There are a number of reasons for this, ranging from high diplomacy to popular consent. Once the euro is established, the G7 will cease to exist. In future, the big international decisions will be taken by the G3 or even the G2. It will be hard enough for the Japanese to assert themselves, never mind the British or the Canadians. But who is to speak for the euro when it talks to the dollar? A rotating voice? Deeply unsatisfac- tory. The governor of the European central bank? Who elected him? That will drama- tise the need for a democratic contribution, which will also become apparent as the need arises to compensate those regions which do badly out of the euro, and the pressures for fiscal harmony grow. Econom- ic policy needs democratic legitimacy; at the most basic level, the voters need someone to blame. Thoughtful Germans and Italians are convinced that a European currency will create a European government and there- fore necessitate a strong European Parlia- ment. In Paris, they are still not thinking as clearly; at least in politics, Gallic logic is a much overrated commodity. French support for Europe rests on the assumption that they will run it, and they are uneasy at the thought of power passing from the Commis- sion — a French creation — to the Parlia- ment. But the French will discover that they no longer control the events which they have set in motion.

The attempts to create a European democracy will probably fail. Stable demo- cratic institutions grow upwards from the soil, nourished by history, habits, allegiance and patriotism. A top-down imposition of democratic institutions on ethnically hetero- geneous electorates with their own conflict- ing nationalisms is such a desperately risky business that only the Euro-nomenklatura could have conceived it. The tower of Euro- Babel might well come crashing down.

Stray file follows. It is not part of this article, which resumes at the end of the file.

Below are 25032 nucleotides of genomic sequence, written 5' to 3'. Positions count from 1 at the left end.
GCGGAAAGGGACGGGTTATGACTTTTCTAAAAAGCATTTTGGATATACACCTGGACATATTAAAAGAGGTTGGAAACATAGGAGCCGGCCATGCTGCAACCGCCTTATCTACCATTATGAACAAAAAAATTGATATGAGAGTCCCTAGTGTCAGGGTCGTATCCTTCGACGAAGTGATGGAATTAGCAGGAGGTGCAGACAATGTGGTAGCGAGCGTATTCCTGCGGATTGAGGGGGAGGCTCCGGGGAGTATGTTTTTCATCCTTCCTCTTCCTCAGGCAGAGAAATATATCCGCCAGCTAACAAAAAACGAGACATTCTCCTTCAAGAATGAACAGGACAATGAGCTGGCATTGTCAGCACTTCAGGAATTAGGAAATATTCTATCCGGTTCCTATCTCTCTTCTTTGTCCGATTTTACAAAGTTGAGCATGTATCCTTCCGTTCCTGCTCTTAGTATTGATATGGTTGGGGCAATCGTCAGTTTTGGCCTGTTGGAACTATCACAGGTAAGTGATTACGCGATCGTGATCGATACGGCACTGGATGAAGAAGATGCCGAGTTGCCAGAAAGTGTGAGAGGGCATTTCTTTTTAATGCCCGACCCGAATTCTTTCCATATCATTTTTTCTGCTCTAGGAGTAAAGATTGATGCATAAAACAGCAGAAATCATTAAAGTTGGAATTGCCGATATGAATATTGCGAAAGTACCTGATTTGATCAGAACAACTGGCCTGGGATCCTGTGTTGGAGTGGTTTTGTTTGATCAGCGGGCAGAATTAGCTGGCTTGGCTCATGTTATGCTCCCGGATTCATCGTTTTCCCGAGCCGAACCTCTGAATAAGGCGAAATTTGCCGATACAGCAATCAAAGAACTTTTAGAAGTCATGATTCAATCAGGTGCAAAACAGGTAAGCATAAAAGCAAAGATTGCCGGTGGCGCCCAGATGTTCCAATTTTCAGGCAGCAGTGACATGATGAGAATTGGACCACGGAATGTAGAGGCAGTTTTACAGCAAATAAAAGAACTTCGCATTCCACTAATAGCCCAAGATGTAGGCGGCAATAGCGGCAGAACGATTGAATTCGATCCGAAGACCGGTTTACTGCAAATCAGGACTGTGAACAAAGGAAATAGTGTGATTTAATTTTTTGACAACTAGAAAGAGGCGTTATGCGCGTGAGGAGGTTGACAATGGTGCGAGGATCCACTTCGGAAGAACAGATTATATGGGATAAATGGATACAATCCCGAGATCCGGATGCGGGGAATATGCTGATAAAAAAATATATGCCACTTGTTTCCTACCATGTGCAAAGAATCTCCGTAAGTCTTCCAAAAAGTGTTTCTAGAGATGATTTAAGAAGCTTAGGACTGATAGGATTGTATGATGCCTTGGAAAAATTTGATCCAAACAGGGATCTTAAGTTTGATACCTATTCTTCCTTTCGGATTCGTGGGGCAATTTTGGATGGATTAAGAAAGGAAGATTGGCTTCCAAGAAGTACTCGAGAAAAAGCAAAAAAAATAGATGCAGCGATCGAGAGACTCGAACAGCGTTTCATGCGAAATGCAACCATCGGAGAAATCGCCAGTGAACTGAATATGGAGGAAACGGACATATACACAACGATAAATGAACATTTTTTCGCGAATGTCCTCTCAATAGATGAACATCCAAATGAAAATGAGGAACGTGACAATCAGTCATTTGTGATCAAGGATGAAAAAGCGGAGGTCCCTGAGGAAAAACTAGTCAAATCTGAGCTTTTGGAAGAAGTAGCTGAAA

But the imperative to build it remains. It is hard to believe that a European democ- racy could work, but it is impossible to believe that a European currency could work for long without it. Once EMU hap- pens, its supporters will be like a man on a high wire: however perilous it is to press on, standing still is not an option.

It is still not clear whether Mr Blair intends to book his place on the high wire. He regards hard choices as a useful phrase for speeches, not as something that prime ministers often have to make. He told the deputes that the welfare state and personal taxes should be matters for subsidiarity, not European integration. But almost every European who believes in EMU also believes that it will create almost irresistible pressures for fiscal harmonisation, with welfare to follow. Mr Blair's reservations are incompatible with British membership of EMU. It is also noteworthy that he did not reserve foreign policy or defence.

Mr Blair himself has always been a Europhile, subject to one caveat: that pro- ject Europe should not interfere with pro- ject re-election. Hence the troisieme vole; an attempt to move in a European direc- tion without alarming British opinion. But that can only work for a limited period, after which the road will run out, con- fronting Mr Blair with a signpost offering only two directions: towards federalism or away from it.